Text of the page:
Contract, race, and freedom of labor in the constitutional law of 'involuntary servitude'.

Author:Pope, James Gray
 
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ARTICLE CONTENTS INTRODUCTION I. ORIGINS OF THE INALIENABLE RIGHT TO QUIT WORK A. The Right To Quit Under the Northwest Ordinance of 1787 B. The Right To Quit and the Peonage Act of 1867 C. The Right To Quit in the Supreme Court D. Conclusion: Interpretive Choice and Involuntary Servitude II. RACE AND INVOLUNTARY SERVITUDE A. Race and the Origins of the Thirteenth Amendment Right To Quit B. Should Racial Subordination Be an Element of Involuntary Servitude? C. The Role of Race in the Constitutional Law of Involuntary Servitude III. A STANDARD FOR ASSESSING LABOR RIGHTS CLAIMS UNDER THE THIRTEENTH AMENDMENT A. The Pollock Principle and the Constitutional Text B. The Pollock Principle and the Early History of the Thirteenth Amendment C. The Pollock Principle and the Case Law IV. A CLOSER LOOK AT THE POLLOCK PRINCIPLE A. The Role of the Pollock Principle in Negating Involuntary Servitude B. Workability of the Pollock Principle C. Prudential Concerns V. COERCION AND SERVITUDE IN THE JURISPRUDENCE OF INVOLUNTARY SERVITUDE A. Remain in Servitude or Escape into Self-Employment (The Right To Quit) B. Remain in Servitude or Forgo Gainful Labor (The Right To Change Employers) C. Remain in Servitude or Find Another Job (The Right To Set One's Wages) D. Beyond Market Rights VI. THE WORKERS' FREEDOM OF ASSOCIATION UNDER THE THIRTEENTH AMENDMENT A. The Supreme Court: A "Momentous" Question Unanswered B. Lower Courts: Limiting the Involuntary Servitude Clause to Market Rights C. The Freedom of Association and the Question of Power D. Pollock Applied to the Rights To Organize and Strike E. The Right To Strike and the Original Meaning of the Thirteenth Amendment F. Race and the Rights To Organize and Strike CONCLUSION INTRODUCTION

Mayor Barrows--Dear Sir:--At a meeting of the colored Washerwomen of this city, on the evening of the 18th of June, the subject of raising the wages was considered ...: Be it resolved.... That on and after the foregoing date, we join in charging a uniform rate for our labor ..., and any one belonging to the class of washerwomen, violating this, shall be liable to a fine regulated by the class. ... The prices charged are: $1.50 per day for washing $15.00 per month for family washing $10.00 per month for single individuals We ask you to consider the matter in our behalf, and should you deem it just and right, your sanction of the movement will be gratefully received. --Petition of the Colored Washerwomen Jackson, Mississippi, June 20, 1866 (1) Six months before the washerwomen of Jackson enacted their rule and submitted their petition, Secretary of State William Seward certified the ratification of the Thirteenth Amendment to the United States Constitution. Section 1 of the Amendment provides: "Neither slavery nor involuntary servitude, except as a punishment for crime whereof the party shall have been duly convicted, shall exist within the United States, or any place subject to their jurisdiction." This text presents a unique interpretive problem. Nearly everyone--from the Congress that proposed it down to the courts of today--has agreed that it is a rights-granting provision. (2) Yet it mentions no right. Instead, it prohibits two conditions--slavery and involuntary servitude--without specifying what rights are necessary to negate those conditions. It is thus the one provision of the Constitution that clearly calls on courts and Congress to identify and enforce unenumerated rights. (3) One of those rights, the inalienable right to quit work, is so prominent in our constitutional consciousness that it tends to overshadow other possibilities. But workers have, with varying degrees of success, claimed a number of Thirteenth Amendment labor rights, including the right to change employers, the right to set wages (as opposed, for example, to wage setting by the state or an employer cartel), the right to refrain from working altogether (in challenges to vagrancy laws), the right to practice one's chosen trade (most prominently in cases involving entertainers and professional athletes), the right to receive fair wages, and the rights to organize and strike for higher wages and better conditions, as in the petition of the colored washerwomen reprinted above. (4)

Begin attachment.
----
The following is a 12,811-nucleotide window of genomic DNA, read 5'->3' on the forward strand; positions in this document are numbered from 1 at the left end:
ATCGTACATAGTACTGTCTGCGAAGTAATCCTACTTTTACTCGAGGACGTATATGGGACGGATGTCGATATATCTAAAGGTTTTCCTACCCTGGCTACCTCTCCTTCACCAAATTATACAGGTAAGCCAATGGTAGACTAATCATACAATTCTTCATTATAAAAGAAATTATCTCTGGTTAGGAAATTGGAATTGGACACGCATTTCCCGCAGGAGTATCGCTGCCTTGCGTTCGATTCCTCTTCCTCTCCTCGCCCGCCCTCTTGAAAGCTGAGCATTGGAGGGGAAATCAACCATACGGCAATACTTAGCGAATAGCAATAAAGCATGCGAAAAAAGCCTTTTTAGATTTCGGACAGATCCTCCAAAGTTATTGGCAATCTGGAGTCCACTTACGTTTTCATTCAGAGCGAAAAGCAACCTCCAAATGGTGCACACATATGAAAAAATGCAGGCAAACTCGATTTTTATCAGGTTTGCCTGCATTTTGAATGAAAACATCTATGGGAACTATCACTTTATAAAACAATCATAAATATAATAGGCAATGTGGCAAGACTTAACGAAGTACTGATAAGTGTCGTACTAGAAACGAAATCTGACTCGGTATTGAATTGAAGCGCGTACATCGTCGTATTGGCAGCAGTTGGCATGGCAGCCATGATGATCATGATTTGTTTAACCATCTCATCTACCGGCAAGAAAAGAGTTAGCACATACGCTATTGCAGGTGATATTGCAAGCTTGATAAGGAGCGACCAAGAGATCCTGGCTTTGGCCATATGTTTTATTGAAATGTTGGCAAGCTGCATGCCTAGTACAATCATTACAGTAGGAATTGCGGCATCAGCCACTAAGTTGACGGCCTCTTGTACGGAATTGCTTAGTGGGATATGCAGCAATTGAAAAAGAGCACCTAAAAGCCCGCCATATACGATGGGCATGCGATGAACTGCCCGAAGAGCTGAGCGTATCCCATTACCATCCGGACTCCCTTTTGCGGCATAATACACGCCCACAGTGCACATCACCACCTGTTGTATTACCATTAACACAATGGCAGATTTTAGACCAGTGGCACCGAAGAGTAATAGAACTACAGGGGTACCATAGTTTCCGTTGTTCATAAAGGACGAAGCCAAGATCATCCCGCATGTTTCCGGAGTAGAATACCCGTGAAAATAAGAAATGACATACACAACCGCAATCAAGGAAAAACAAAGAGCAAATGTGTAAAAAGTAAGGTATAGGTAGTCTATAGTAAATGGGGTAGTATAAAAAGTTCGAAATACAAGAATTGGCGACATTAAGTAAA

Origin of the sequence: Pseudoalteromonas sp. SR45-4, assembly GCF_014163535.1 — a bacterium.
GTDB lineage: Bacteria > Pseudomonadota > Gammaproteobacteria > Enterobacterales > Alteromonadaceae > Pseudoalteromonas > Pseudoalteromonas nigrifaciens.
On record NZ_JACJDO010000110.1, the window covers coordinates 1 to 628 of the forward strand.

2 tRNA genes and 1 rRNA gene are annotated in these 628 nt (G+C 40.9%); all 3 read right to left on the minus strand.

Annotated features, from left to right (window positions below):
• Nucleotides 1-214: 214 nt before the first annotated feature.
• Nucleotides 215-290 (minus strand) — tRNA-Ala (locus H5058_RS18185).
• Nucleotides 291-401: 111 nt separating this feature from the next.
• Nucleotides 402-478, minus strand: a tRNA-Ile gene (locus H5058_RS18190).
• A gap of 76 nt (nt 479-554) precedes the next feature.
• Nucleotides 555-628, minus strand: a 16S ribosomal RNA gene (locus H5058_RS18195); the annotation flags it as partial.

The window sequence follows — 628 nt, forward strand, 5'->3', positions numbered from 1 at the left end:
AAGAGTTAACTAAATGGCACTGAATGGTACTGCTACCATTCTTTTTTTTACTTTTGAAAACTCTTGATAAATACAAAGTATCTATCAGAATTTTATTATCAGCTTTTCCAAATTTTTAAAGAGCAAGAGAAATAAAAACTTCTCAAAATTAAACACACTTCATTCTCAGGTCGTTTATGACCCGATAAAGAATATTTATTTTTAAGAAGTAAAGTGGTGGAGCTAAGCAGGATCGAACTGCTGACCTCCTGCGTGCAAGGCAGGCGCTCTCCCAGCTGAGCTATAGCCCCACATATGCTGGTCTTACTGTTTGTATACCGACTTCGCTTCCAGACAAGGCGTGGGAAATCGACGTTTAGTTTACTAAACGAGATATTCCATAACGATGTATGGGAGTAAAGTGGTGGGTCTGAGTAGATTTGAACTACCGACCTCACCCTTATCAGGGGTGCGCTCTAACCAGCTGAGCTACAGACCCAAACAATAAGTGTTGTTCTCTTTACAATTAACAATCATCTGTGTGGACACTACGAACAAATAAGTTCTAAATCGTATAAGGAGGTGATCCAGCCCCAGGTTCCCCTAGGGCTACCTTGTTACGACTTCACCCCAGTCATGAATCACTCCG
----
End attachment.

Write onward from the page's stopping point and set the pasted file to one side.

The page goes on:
The question then arises: what principle or principles can guide a conscientious constitutionalist in determining whether a particular labor right is implied by the ban on involuntary servitude? About a half century ago, Harvard Law Professor and later Solicitor General Archibald Cox suggested that a standard could be found in Justice Robert Jackson's opinion for the Supreme Court in Pollock v. Williams. (5) In Pollock, the Court struck down a Florida peonage law and set forth its most extensive justification for protecting the inalienable right to quit work under the Thirteenth Amendment. "[I]n general the defense against oppressive hours, pay, working conditions, or treatment is the right to change employers," explained Justice Jackson's opinion for a seven-member majority. "When the master can compel and the laborer cannot escape the obligation to go on, there is no power below to redress and no incentive above to relieve a harsh overlordship or unwholesome conditions of work." (6) From this language, Cox concluded that the standard for determining whether a given labor right is protected by the Thirteenth Amendment hinges on whether the right is necessary to provide workers with the "power below" and employers the "incentive above" to prevent "a harsh overlordship or unwholesome conditions of work." (7)